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ACEC recently held a webinar on the prohibition against TikTok on any device used to execute federal government contracts. Led by Holland & Knight attorney Jeremy Burkhart – a leading expert on government contracts – the session focused on the legal implications of the ban and what firms may or may not legally do to enforce it. The rule applies to the presence or use of any covered application on any information technology owned or managed by a contractor, including equipment provided by the contractor’s employees, unless an exception is granted.

Burkhart began his presentation with the backstory of TikTok: what it is, how it came to be, and why it has been the cause of such widespread agita among governments across the globe. He joked that those concerns are well beyond the obvious, namely wasting your time or socially stunting your kids. Instead, he continued, the overriding concerns are twofold: spying and propaganda by the Chinese government.

“The spying to me is the larger concern,” Burkhart said. “It’s not just a hypothetical. It’s a very real issue.” He pointed to an incident in which ByteDance, the Chinese company that owns TikTok, tracked three journalists who had previously exposed its links to the Chinese government and who had revealed that the company’s employees had repeatedly accessed American user data. ByteDance tracked these reporters’ IP addresses and user data to determine if they had been in the same locations as its employees in an effort to determine the source of the leaks.

This, Burkhart concluded, was not a rogue operation. Rather, it was sanctioned at the company’s highest levels. ByteDance is currently under investigation by both the FBI and the DOJ.

In December 2022, Congress passed – and President Biden signed – the No TikTok on Government Devices Act, which prohibits the use of the app on government devices. The law passed unanimously, with broad support on both sides of the aisle – a notable moment of agreement in deeply polarized Washington. The law requires the government to “develop standards and guidelines for executive agencies requiring the removal of any covered application.”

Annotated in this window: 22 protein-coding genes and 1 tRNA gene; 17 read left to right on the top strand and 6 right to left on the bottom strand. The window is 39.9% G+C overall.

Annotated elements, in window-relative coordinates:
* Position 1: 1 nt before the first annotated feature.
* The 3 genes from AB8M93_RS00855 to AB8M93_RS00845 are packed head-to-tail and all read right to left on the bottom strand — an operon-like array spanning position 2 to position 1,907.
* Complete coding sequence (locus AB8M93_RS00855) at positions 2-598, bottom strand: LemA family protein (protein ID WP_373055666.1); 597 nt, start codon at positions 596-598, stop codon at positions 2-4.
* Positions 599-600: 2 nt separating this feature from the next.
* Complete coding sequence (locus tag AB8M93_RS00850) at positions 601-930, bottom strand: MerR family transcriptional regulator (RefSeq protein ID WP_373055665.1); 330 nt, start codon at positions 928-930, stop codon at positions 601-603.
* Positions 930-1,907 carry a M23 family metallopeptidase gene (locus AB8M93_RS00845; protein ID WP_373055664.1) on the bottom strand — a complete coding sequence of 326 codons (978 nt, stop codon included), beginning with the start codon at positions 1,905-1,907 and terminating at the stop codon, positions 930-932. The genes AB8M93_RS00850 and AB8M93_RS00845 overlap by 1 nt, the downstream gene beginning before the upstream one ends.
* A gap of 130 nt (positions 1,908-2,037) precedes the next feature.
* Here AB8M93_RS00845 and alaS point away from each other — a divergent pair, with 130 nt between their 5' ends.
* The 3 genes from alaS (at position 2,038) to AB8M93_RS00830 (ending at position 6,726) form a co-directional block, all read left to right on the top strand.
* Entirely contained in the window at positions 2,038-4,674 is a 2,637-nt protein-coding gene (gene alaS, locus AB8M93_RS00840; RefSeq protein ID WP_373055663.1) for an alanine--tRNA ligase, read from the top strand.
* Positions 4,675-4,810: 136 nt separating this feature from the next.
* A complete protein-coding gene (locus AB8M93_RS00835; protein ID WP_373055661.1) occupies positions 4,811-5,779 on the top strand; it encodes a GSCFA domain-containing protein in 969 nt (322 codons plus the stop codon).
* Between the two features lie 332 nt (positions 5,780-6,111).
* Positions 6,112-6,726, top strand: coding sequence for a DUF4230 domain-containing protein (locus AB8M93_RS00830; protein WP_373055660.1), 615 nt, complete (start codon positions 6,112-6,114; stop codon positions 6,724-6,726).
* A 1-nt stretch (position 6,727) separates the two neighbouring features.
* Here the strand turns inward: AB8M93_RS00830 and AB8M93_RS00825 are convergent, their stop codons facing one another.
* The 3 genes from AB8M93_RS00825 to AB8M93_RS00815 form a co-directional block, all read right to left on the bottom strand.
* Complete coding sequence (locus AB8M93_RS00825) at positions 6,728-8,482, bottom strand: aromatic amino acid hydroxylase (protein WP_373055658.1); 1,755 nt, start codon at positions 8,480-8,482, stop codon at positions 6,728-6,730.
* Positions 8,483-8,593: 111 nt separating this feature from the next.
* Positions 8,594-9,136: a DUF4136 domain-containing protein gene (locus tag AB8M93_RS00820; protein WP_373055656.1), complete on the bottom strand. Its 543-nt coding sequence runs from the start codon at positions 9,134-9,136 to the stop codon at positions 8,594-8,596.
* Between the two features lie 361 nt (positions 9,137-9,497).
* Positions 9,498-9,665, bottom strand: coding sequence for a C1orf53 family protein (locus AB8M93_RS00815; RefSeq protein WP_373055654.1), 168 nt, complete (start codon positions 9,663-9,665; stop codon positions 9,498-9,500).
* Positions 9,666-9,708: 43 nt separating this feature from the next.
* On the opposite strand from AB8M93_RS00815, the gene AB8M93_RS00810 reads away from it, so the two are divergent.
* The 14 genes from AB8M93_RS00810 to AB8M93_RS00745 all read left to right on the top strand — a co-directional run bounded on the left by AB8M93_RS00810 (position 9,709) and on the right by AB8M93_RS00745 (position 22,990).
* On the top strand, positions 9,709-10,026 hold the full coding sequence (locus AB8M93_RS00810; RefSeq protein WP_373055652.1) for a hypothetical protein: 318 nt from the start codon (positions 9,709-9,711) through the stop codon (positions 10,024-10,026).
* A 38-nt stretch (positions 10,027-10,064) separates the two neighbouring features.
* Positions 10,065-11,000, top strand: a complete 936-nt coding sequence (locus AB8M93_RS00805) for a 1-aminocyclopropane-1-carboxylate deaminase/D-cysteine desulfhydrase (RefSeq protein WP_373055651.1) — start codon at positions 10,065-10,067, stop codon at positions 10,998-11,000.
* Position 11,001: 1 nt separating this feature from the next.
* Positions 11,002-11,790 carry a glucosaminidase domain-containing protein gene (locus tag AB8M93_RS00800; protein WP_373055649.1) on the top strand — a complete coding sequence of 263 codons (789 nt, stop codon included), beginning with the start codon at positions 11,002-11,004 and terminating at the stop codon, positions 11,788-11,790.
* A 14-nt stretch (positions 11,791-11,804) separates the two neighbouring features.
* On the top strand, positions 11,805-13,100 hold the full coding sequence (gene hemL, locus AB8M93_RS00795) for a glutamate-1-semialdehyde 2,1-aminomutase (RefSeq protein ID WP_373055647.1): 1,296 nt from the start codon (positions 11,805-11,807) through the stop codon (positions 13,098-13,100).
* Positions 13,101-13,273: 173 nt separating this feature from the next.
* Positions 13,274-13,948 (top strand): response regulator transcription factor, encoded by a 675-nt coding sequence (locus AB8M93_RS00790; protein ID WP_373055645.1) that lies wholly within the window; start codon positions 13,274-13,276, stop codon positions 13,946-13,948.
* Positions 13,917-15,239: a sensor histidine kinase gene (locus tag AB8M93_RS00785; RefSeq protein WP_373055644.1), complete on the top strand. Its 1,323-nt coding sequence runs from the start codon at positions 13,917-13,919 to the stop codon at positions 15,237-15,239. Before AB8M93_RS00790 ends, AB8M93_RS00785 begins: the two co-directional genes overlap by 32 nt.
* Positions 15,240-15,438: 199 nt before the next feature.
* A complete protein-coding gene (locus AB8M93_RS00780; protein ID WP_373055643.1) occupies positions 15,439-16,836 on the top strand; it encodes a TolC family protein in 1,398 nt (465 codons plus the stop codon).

There have also been moves toward a more sweeping and outright ban on TikTok (which some countries and states have done) but the broad nature of the language stymied its passage. Momentum for such an outright ban has now slowed, and it’s unclear whether any legislation addressing TikTok will pass Congress.

Which leaves unsettled questions for firms with government contracts on how to enforce the ban, particularly on the personal devices of employees. Burkhart was asked about personal devices not issued by the company but used by employees to access company email and collaboration tools like Teams. Would such devices be included within the ban? And is that legal?

For firms, Burkhart said, the thornier question is not an outright ban so much as how to enforce compliance. “At the end of the day, there’s considerations that the company has to go through,” he said. “Either way there is some level of risk. [Firms] have to weigh all those risks.”

And in weighing those risks, it’s important that firms also take into account things like their own corporate culture and demographics. What size is your workforce, and are employees of a demographic that will even care about not using TikTok? How much does the company prioritize employee expression and separation of work and personal lives? And, if a company does opt against banning its employees from TikTok, is the company prepared for the potential fallout if there is a move for more expansive enforcement?

Burkhart concluded his presentation with a technical tutorial on what companies can do to mitigate the risks of TikTok for both the firm and its employees. Regardless of whether the government expands its reach on TikTok, Burkhart emphasized that the app does pose a real threat to users’ private data. “It is worth considering policies to address that threat, irrespective of any federal mandate.”

This webinar – and all ACEC education sessions – is available on demand and includes professional development hours (PDH) to all who successfully complete the course requirements. To view this presentation, click here.

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November 27, 2023



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